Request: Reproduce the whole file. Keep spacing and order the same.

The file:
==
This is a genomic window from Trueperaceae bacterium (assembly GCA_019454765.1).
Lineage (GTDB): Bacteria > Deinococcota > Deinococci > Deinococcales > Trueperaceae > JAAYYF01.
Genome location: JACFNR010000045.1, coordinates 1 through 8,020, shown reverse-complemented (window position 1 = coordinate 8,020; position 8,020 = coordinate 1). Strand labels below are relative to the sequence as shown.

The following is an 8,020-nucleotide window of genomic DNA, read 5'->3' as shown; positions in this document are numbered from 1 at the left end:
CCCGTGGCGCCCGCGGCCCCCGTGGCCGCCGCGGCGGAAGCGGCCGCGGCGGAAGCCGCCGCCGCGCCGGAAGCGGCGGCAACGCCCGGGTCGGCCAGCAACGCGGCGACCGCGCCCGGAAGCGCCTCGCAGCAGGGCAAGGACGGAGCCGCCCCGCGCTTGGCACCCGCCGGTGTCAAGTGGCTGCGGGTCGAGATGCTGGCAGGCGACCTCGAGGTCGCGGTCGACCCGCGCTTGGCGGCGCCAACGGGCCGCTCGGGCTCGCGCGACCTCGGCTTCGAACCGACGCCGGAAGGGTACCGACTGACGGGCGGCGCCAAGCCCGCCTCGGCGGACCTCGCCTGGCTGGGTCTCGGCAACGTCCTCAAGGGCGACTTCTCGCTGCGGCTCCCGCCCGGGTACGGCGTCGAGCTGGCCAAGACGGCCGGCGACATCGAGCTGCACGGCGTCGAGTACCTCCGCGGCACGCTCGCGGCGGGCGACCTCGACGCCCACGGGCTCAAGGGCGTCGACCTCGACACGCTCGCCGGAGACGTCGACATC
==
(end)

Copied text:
This is a genomic window from Trueperaceae bacterium (assembly GCA_019454765.1).
Lineage (GTDB): Bacteria > Deinococcota > Deinococci > Deinococcales > Trueperaceae > JAAYYF01.
Genome location: JACFNR010000045.1, coordinates 1 through 8,020, shown reverse-complemented (window position 1 = coordinate 8,020; position 8,020 = coordinate 1). Strand labels below are relative to the sequence as shown.

The following is an 8,020-nucleotide window of genomic DNA, read 5'->3' as shown; positions in this document are numbered from 1 at the left end:
CCCGTGGCGCCCGCGGCCCCCGTGGCCGCCGCGGCGGAAGCGGCCGCGGCGGAAGCCGCCGCCGCGCCGGAAGCGGCGGCAACGCCCGGGTCGGCCAGCAACGCGGCGACCGCGCCCGGAAGCGCCTCGCAGCAGGGCAAGGACGGAGCCGCCCCGCGCTTGGCACCCGCCGGTGTCAAGTGGCTGCGGGTCGAGATGCTGGCAGGCGACCTCGAGGTCGCGGTCGACCCGCGCTTGGCGGCGCCAACGGGCCGCTCGGGCTCGCGCGACCTCGGCTTCGAACCGACGCCGGAAGGGTACCGACTGACGGGCGGCGCCAAGCCCGCCTCGGCGGACCTCGCCTGGCTGGGTCTCGGCAACGTCCTCAAGGGCGACTTCTCGCTGCGGCTCCCGCCCGGGTACGGCGTCGAGCTGGCCAAGACGGCCGGCGACATCGAGCTGCACGGCGTCGAGTACCTCCGCGGCACGCTCGCGGCGGGCGACCTCGACGCCCACGGGCTCAAGGGCGTCGACCTCGACACGCTCGCCGGAGACGTCGACATC